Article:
Display quality is essential (a large, soft, vibrant display, ideally with fast response and high refresh rate), high performance and large memory (lots of GB RAM, spacious internal memory and a fast processor), a battery with great battery life… And extra features like game modes, advanced cooling, power management, etc. are ideal.
    By the way, did you know that you can connect a gamepad to some phones and stream modern console games from the internet to them? The smartphone then becomes a high-end portable console.

    What are the basic parameters when choosing smartphone?

    I definitely recommend that you at least familiarize yourself with the basic parameters before you buy, and if necessary, consider what your priorities are.


    Of course, the display’s diagonal size is the most important thing. The size of the phone itself depends on it. You should know that the trend is for displays to stretch to wider and wider aspect ratios, so they grow in height but the width doesn’t change – even a phone with a giant diagonal (e.g. 6.5″) can fit perfectly in your hand thanks to its narrow aspect ratio and borderless design.
    Higher-quality models offer a better panel (AMOLED technology is popular, or In-Plane Switching display), higher resolution (HD would do, but Full HD or its widescreen variants is a more reasonable minimum, and anything higher is a luxury). The best phones also offer harmful blue light filters or high refresh rates (e.g. super-smooth 120 Hz), etc.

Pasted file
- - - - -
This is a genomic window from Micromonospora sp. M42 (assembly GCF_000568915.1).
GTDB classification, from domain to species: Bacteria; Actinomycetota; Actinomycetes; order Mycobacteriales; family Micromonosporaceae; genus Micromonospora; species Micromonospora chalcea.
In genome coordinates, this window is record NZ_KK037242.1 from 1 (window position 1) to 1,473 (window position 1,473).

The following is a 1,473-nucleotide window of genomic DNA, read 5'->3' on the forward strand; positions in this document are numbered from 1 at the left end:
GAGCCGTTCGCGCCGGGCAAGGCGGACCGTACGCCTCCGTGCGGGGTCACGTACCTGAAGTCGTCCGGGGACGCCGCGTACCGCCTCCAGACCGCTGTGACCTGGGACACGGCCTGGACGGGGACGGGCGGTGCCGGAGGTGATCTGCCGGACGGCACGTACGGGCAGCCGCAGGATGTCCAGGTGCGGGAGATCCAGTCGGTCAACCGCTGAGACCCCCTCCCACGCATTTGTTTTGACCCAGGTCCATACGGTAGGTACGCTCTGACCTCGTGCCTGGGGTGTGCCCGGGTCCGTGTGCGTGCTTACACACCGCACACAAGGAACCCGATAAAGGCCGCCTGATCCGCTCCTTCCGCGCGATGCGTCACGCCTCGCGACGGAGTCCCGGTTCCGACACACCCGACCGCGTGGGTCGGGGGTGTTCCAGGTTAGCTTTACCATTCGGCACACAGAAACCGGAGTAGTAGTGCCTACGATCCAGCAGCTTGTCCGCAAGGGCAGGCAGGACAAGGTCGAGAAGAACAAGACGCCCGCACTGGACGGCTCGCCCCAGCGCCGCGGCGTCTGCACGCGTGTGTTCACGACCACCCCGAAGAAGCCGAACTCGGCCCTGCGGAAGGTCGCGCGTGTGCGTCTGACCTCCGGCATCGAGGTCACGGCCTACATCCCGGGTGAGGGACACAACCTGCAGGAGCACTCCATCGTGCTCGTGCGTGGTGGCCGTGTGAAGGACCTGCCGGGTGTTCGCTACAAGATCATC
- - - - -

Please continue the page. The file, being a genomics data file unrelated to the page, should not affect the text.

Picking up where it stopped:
Smartphone performance: RAM, CPU and memory

    smartphone hardware

    A liking can give you some idea of the performance. With processors (CPUs) it is more complicated, because for example the number of cores alone does not tell you anything (an eight-core processor has a mobile phone for $130 and $2000).
    But it’s simple with memory. But first, let’s be clear about the difference between RAM and memory. The designation RAM refers to the performance of the mobile. Here it is clearly true that more is better. Among other things, the smartphone can better cope with more open applications at the same time and is smoother overall. So if you’re choosing between, say, 6GB of RAM and 8GB of RAM and can afford the higher option, i definitely recommend it.

    With internal memory, it also makes sense that the bigger the better, but it depends on how you use it. 32 GB is enough for less demanding users, 64-128 GB is a reasonable standard, and 256 GB or more is a luxury. If necessary, it is possible to buy a memory card in phones that have a memory card slot to expand the storage space.